There is a common expression that the CPF funds in your accounts are not actually your money. This is untrue, and a more accurate way to express the status of our CPF funds could be: “Monies in your CPF accounts are yours, though they are protected on your behalf by the CPF Board”.
This protection of our CPF funds (and retirement adequacy) comes in two forms. First are the rules governing the usage of our CPF monies, which prevent us from squandering them, overcommitting to property purchases, or making catastrophic investment losses. Second is the legal status of our CPF monies, which safeguards them from creditors in the event we become bankrupt or pass on.
Here’s what you need to know about what happens to your CPF monies in the event you declare bankruptcy, and what it means for your retirement, housing, medical and other key expenses.
What Happens When You Declare Bankruptcy – In A Nutshell
Essentially, you will need to submit and surrender a list of assets to the Official Assignee, including bank accounts, investment holdings, properties, and valuables, which will be liquidated and distributed to your creditors in accordance with the Bankruptcy Act.
As part of what happens when you file for bankruptcy, you will also need to adhere to a repayment plan and pay a stipulated Target Contribution.
Since legally, your CPF monies do not fall under the list of assets that you own, your CPF funds are protected and out of reach of your creditors.
Usage Of Your CPF Monies As An Undischarged Bankrupt
The usage of your CPF monies is mostly unchanged, subject to prevailing CPF rules, with the exception being the ability to invest your CPF monies under the CPF Investment Scheme (CPFIS).
When you are an undischarged bankrupt, you will not be able to make any new investments under CPFIS.
However, if you have any existing investment holdings in CPFIS, you can continue to hold on to them. You can also continue to use your CPF funds to make premium payments for regular premium insurance plans you initiated prior to declaring bankruptcy.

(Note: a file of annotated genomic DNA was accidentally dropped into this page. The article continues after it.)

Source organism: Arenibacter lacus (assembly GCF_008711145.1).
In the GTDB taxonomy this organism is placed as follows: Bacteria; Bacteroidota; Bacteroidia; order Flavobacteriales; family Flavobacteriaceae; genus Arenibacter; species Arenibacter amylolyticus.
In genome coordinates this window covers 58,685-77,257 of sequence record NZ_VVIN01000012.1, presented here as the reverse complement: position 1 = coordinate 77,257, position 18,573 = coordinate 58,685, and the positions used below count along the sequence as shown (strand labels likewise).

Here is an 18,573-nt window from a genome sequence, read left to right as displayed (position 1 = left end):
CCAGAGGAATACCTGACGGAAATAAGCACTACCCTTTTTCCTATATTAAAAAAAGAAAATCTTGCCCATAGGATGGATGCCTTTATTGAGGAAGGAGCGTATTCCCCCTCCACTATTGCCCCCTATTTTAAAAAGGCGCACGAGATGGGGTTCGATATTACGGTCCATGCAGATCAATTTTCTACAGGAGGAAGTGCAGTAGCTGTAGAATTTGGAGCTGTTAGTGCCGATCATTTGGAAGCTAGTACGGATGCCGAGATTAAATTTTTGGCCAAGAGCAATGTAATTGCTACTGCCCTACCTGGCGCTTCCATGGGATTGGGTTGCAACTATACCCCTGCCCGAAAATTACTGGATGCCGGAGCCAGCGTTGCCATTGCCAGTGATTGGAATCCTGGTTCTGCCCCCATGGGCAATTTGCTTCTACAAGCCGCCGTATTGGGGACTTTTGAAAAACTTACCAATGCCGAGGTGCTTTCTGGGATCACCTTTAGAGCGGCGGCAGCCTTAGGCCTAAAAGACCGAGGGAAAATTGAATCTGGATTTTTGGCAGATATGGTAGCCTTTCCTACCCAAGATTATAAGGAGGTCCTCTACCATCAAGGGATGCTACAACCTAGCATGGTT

As for the other uses of your CPF monies, such as paying for education, payment for purchase of a HDB flat and/or subsequent HDB mortgage payments, and medical fees, you will continue to be able to do so under the prevailing rules.
Can You Withdraw Your CPF Monies – And What Happens If You Do So
Even if you are an undischarged bankrupt, you can withdraw money from your CPF when you reach the age of 55, based on the withdrawal rules, as well as receive CPF LIFE/Retirement Sum Scheme payouts each month if you are eligible to.
However, you should know that once these withdrawals are made in cash, they will not be protected from claims by your Official Assignee. Material changes to your assets (such as a large lump sum of cash from a CPF withdrawal) will need to be reported, and will likely go towards paying your creditors.
Declaring of assets to the Official Assignee (and subsequent paying off your creditors) also applies if you are an undischarged bankrupt and are the recipient of a deceased person’s CPF monies via a CPF Nomination.
What Happens To CPF Monies Of Undischarged Bankrupts Who Pass Away
If you pass away while still being an undischarged bankrupt, your CPF monies will be distributed according to your CPF Nomination or, in the absence of a CPF Nomination, Singapore’s intestacy laws.
Your CPF monies are protected from legal liabilities and cannot be used to recover debts you owe. The exception would be CPF monies placed in investments (via CPFIS), which will be part of your estate and transferred to your Official Assignee for distribution to your creditors.
Legal Structure Of CPF Monies Is Invaluable For Safeguarding Our Retirement
As we can see, our CPF monies are well-protected, in the event we fall on hard times and need to declare bankruptcy.
Life as a bankrupt is tough, but at least bankrupts can take some comfort in knowing they have a pool of funds in their CPF that will remain protected while it continues to grow, which they can continue to rely on for medical, housing, education, and eventual payouts in retirement.
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